Hacker News new | past | comments | ask | show | jobs | submit login

here how it happens:

a company, that is not really a company, keeps applying for tons of h1b. they usually have some title like consulting.

they get the h1b and don't even bring the programmers from India. they become "visa holders" companies.

the h1b's then start to look for work on their own, or the holder. and once the programmer is hired, the visa holder company gets paid, take 70% (or 60% if the programmer found the position themselves).

and this is how most h1b contractors that work on Google and such live. they will endure it for the 10 years the us forces them to stay as h1b. always trying to get transferred to the hiring company directly, and almost always failing.

the final company pays much more for a contractor via a visa holder, but they have the benefit of paying it via a small consulting company, so it won't show up as head count for the investors. everyone but the programmer wins.




There are plenty of organizations that use H1-Bs properly and correctly, but when people talk about H1-B fraud it's exactly as you describe. They've poisoned the well. It also explains why there are people that can honestly claim we need more H1-Bs because legitimate use is being choked out.


> "They've poisoned the well. "

That's exactly right. It has always costs every company I have been with more to hire an H-1 than a local person so we have only done it if we can't get anyone local -- which is exactly the way the system is supposed to work, and that intended system seems perfectly fair to me.

These scammers fuck it up for the rest of us.


Never have I seen this laid out before like this, and so I thank you for that! I think it's a real tragedy that we can't just have a rational Visa system- you get an offer from a company, then you should be able to get a work visa. Work visas continue for as long as you are employed plus one year. That gives you a year to get a new job.

This is how you attract the best and the brightest and this is what america needs.


I really dig your .plan!


In EU it's called a Blue Card.


most of what you say is true.

they can endure such jobs only for 6yrs, beyond which the company that sponsored the visa has to file for a green card (if they do, then the employee can continue suffering for a few more years).If they dont file for a GC, then its a one way ticket back to their home country (or go to Canada with a PR ready).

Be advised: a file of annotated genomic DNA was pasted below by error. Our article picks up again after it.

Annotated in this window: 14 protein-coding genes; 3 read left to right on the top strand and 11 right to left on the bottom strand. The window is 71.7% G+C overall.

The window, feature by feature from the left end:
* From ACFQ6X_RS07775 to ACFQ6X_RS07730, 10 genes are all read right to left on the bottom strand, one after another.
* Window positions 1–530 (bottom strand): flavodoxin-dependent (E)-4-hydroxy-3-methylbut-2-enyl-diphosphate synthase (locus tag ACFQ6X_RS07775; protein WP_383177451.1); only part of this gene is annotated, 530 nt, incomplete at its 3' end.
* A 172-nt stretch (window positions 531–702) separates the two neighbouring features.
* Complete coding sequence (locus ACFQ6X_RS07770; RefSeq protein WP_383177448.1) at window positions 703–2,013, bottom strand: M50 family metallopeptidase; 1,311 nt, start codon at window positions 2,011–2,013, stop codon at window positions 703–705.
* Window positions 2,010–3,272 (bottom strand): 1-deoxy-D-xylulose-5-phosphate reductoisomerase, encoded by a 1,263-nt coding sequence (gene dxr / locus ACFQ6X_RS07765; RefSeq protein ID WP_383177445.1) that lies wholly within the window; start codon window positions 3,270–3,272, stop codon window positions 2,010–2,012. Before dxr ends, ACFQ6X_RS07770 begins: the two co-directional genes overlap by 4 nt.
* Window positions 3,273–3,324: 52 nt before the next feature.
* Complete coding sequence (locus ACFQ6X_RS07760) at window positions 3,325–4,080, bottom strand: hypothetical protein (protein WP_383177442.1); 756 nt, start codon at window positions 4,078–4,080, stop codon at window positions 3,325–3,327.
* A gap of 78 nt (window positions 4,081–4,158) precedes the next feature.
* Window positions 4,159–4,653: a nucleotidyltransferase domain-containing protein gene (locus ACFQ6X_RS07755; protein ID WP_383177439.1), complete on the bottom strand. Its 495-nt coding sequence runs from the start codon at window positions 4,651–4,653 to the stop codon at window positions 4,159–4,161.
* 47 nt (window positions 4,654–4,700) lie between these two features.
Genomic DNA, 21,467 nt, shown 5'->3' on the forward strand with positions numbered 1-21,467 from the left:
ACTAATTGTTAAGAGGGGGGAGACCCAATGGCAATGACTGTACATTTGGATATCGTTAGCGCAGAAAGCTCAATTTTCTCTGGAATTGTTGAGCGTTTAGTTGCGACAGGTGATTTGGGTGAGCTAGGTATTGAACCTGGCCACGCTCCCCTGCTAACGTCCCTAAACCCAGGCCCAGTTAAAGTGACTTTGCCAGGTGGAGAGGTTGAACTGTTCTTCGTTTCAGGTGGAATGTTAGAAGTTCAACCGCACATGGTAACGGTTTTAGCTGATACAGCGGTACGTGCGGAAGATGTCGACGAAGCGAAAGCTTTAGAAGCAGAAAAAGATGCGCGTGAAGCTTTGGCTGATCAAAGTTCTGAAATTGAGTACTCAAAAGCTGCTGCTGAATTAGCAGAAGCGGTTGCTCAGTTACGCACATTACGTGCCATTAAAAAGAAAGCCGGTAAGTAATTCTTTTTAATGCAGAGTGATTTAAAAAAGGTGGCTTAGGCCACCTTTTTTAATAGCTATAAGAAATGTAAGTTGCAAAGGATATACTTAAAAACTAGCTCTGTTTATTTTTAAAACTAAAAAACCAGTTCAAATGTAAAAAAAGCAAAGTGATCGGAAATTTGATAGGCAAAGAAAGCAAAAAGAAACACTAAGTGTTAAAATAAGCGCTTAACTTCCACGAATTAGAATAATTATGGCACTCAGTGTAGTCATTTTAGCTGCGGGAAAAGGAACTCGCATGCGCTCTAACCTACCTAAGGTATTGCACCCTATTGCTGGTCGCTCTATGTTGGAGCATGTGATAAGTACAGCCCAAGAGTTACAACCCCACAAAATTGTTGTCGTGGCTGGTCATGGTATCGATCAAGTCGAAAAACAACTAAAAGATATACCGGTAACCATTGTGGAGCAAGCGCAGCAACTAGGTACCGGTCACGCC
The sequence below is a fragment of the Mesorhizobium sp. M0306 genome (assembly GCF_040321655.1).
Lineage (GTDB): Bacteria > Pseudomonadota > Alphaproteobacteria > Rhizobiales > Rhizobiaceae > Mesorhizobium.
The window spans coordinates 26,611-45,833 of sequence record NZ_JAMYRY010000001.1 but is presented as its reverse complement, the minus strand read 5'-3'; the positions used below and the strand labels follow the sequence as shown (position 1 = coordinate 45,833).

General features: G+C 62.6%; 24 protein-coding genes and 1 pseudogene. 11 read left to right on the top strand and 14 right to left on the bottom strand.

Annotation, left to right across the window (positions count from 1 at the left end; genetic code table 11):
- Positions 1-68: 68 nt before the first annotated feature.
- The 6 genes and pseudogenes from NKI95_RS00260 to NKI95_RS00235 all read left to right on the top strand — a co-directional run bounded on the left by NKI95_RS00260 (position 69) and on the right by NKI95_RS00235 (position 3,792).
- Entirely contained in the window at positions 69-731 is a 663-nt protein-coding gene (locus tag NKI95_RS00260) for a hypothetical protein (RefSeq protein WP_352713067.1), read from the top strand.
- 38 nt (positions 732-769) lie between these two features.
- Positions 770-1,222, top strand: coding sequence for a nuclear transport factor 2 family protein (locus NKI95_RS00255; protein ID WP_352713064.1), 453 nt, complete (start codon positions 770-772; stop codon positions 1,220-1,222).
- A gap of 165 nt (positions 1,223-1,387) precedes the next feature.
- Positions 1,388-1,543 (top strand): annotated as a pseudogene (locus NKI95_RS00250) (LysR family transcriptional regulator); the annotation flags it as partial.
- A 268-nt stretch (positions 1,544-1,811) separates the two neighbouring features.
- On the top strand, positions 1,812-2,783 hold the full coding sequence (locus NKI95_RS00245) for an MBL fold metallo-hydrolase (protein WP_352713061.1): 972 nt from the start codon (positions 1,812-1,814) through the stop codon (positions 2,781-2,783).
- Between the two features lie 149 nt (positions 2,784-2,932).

the 70-30 split, is something I used to fume about, thinking its unfair to the employee etc. But that is how contracting companies work (not just for H1b employers). They pay the employee $.7X, and charge the client $X for every hr worked.

the benefit for the final company is that the headcount of H1b employees on paper remains low, and the cost of H1b kinda gets prorated into the hourly rate. It doesn't make sense to hire an H1b if the company knows for sure that they need her for just one/six months or a year. But a staffing consultancy can certainly justify filing for the H1b, if the same employee can work with 3 clients for 1 year each.

Though this looks like they (the companies filing for H1b visa) are doing something illegal, it is not, as long as a LCA (Labor Condition Application) is filed for the client's location and is approved, its totally kosher with USCIS, DHS and DoL.

Sadly, its hell for those on such H1bs (and I'm glad to never have worked with such consultancies)


+

the problem exists with those h1b consulting companies, that fudge resumes, fake phone interviews to get someone with zero knowledge into a job with a client. Those are the companies that are poisoning the well and making it tough for people like us and employers like mine, who are using the H1b option the way it is meant to be. In fact, its worse for those who who studied in US, and worked with an employer for ~2 years on Optional Practical Training (work auth while on student visa after graduation), lose out on H1b lottery because it was oversubscribed by such fraudsters. Its not just the employee losing out, even the company that invested in that employee is losing out.

Once, I interviewed a senior engineer to join my team and it was shocking for me to come across a resume that was as experienced as I was, but had zero knowledge. Later did some prodding on the candidate's past experience, realized its a fake resume with fake experience.

I can only pity those h1b employees at this scamming company. The sad H1b rules, that tie them to the sponsoring employer, is the reason such practices exist.


> They pay the employee $.7X, and charge the client $X for every hr worked.

That's a failing consulting company. A profitable consulting company needs to bill at 3x to 5x wages to support the overhead of sales and management. Even an individual, with no overhead but themselves, needs to bill at 2x what their desired wage would be if full-time.


I read original comment far above as saying that the company takes 70%, leaving 30% for the H1b employee. Or if the employee finds their own "job" (consulting gig), then the company only takes 60%. As you say, that seems more in line with typical consulting hourly mark-up.




Guidelines | FAQ | Support | API | Security | Lists | Bookmarklet | Legal | Apply to YC | Contact

Search: